Now, you can choose to be depressed about that. Or, you can let it sweeten every moment of this adventure that you are alive until then.

But the subject of your death is not only a reminder to cherish the time you have here. More importantly, it’s a reminder that your time here is finite.

Whether it happens by the end of this sentence or in 100 years, your life here will end. And it will have been short. Just ask anybody who’s died. And guess what? All of those questions I mentioned above? The answers to those won’t really matter anymore.

And you won’t be the one asking yourself questions, either. The One who made you will be. You know, the Guy who has a very important plan and purpose for your life? The Guy who offers you freedom from all of your useless worries and small stresses for the simple cost of everything? The Guy who demands faithfulness, not success? Yeah. That guy.

The Guy who, when you die, will ask you things like, “what did you do for the least of mine?” And “did you do it with love?” “How did you spend the time I gave you on Earth?”

In other words, did you spend your life for God and others as if each moment were your last? Or did you spend it selfishly, taking your days for granted, assuming you’d have time for that other stuff later?

At any moment now your last moment and this moment will be the same moment. This is a fact of life that nobody escapes. The good news is that in every moment up until then, you are being offered eternity. The deal is — you trade your current, short, often painful, difficult life where you end as dust in exchange for a life of eternal joy. It’s a killer deal. But it’s a limited time offer.

Oh, and it just so happens that this “deal” is not only the ticket to peace and joy in the next life, it’s also the secret to peace and joy in this life. Make the deal. However long God gives you in this first adventure, embrace and be thankful for every bit of it. Live it to the fullest. Don’t waste another moment of it doing anything other than something for God.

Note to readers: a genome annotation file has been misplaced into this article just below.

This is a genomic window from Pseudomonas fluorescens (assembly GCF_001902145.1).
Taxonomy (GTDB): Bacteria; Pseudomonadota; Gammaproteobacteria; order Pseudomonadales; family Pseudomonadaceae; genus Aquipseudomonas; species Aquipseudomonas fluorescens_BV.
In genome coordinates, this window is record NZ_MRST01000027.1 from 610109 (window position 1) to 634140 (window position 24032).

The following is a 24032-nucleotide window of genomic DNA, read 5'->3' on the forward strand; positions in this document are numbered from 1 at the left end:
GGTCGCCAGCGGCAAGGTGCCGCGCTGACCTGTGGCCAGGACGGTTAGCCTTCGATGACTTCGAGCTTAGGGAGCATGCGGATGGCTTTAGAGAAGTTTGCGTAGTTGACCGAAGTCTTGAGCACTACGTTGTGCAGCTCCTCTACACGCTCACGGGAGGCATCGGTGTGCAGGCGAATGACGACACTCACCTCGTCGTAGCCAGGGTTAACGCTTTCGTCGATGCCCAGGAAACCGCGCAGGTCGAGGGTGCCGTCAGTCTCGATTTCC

“To the well-organized mind, death is but the next great adventure.” – Albus Dumbledore

Live every moment of this life for God and others and you’ll be very well organized for the next great adventure — whenever God wants that to begin.

Each of us is connected to every other human that has ever lived. We share a common biology, creator and experience that deeply bonds us in solidarity with one another.

Likewise, one of the neat things about being a Christian is our unique connection with all of the other Christians who have ever lived. We share a common relationship — one that bridges time and space, life and death — with the same Divine Person: Jesus.

And this connectedness has been made most practically tangible for us and been passed down to us by way of that most familiar of historical conduits: Tradition. And, in particular, the Tradition of Jesus’ and His Apostles.

That’s why it is so comforting to look back at what the first Christians did to practice their faith and to find the familiar Mass our family is blessed to participate in every Sunday. It’s quite the connection indeed, and it’s amazing to think about the billions of folks who have done this very same thing for 2000 years and will continue to do so until the end.

The following video recounts a letter from St. Justin Martyr to the Emperor Antoninus Pius in 155 AD explaining what Christians back then (only a generation or two after the Apostles) did to worship. Cool stuff.

People are often unreasonable, irrational, and self-centered. Forgive them anyway.

If you are kind, people may accuse you of selfish, ulterior motives. Be kind anyway.

If you are successful, you will win some unfaithful friends and some genuine enemies. Succeed anyway.

If you are honest and sincere people may deceive you. Be honest and sincere anyway.

What you spend years creating, others could destroy overnight. Create anyway.